Bring your paper to the Honors Program office (Wyatt 139)
In the first lines of the Aeneid Virgil tells us that Aeneas "came to Italy by destiny." The word Fitzgerald translates as "destiny" is the Latin fatum, "fate." What is the nature, scope and role of "fate" in the Aeneid? How does Virgil coordinate "fate" with the actions, aims and feelings of the divine and mortal characters of the Aeneid? To what extent do you regard "fate" in the Aeneid as a consistent and fully considered theological concept? To what extent does it strike you as a literary device? And how does it compare with the role of "fate" in Homer's Odyssey?
If our notions of the epic hero are largely shaped by reading Homer’s Odyssey, we may be surprised that Virgil, who drew heavily from Homer, created such a different kind of hero in Aeneas. What ends does Virgil attain by recasting his epic hero in Roman form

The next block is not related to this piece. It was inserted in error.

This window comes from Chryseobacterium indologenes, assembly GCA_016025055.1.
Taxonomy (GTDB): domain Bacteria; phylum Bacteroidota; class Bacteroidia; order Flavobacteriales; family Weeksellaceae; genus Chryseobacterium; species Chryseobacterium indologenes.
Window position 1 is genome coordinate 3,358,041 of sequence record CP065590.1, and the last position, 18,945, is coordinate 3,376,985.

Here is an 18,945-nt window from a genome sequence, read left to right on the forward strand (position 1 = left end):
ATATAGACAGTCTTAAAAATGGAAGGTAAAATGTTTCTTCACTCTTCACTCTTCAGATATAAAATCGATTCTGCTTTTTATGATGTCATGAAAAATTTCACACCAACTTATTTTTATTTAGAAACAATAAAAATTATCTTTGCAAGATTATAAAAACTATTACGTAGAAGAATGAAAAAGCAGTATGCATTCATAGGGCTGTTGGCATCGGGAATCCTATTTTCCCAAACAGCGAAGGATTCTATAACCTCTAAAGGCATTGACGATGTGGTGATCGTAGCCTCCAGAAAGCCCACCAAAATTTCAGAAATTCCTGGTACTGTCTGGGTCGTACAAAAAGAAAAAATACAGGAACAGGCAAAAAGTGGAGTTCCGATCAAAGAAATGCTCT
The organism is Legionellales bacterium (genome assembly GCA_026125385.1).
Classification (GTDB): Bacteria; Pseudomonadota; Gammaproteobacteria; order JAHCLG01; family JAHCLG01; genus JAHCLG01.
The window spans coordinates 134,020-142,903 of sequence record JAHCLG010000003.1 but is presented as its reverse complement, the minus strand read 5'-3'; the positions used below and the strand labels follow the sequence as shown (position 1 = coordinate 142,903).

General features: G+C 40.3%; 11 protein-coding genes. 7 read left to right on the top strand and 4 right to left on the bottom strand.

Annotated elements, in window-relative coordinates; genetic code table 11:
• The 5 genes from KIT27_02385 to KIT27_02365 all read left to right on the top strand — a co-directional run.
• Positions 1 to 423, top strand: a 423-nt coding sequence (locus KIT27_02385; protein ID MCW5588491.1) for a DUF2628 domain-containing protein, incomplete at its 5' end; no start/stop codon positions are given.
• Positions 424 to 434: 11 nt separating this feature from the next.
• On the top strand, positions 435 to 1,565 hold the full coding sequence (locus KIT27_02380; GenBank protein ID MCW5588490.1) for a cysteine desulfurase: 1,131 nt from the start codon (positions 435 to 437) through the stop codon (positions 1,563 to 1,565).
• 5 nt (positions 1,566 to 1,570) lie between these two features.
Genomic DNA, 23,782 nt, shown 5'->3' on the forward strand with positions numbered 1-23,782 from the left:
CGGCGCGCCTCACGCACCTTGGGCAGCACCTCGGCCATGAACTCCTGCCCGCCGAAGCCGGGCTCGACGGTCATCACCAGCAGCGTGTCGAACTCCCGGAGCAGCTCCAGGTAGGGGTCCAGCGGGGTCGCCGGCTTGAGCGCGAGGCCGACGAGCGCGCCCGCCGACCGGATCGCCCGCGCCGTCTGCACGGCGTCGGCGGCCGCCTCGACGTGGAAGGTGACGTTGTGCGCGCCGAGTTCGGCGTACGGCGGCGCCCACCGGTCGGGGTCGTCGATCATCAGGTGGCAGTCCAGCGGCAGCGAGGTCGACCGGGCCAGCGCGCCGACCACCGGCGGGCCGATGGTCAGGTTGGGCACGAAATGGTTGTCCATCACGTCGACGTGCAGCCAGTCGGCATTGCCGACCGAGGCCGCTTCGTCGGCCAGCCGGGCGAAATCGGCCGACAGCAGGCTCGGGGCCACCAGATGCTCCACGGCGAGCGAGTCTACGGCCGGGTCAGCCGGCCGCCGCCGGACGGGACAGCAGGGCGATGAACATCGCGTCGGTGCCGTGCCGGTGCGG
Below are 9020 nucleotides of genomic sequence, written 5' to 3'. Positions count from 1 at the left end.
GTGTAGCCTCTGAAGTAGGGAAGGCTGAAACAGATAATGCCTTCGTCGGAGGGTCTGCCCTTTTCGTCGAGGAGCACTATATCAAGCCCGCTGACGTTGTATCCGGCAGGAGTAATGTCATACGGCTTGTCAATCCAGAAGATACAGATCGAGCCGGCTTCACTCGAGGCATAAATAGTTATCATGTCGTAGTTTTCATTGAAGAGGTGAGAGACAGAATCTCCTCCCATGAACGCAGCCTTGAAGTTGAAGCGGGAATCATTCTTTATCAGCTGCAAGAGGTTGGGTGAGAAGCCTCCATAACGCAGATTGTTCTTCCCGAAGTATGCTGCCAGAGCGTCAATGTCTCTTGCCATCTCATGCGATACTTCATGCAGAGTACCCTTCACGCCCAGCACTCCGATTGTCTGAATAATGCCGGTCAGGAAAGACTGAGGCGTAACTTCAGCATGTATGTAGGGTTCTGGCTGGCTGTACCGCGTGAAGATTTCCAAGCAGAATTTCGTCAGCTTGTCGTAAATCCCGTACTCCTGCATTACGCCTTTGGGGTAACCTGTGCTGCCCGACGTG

Concentrating on the notion “appropriation,” select one example from your reading of Virgil’s Aeneid and suggest the way the Roman poet utilizes his Homeric source. Note: this assignment requires you to restrict your focus! Select only one example and develop it full, showing the way Roman values and poetic are built upon Greek models.
Note: Within each topic above, the sub-questions are designed to stimulate your thinking, not to provide a "recipe" or outline for your paper. You needn't deal with all of these questions or treat at equal length those you do address, nor are you restricted to these issues only.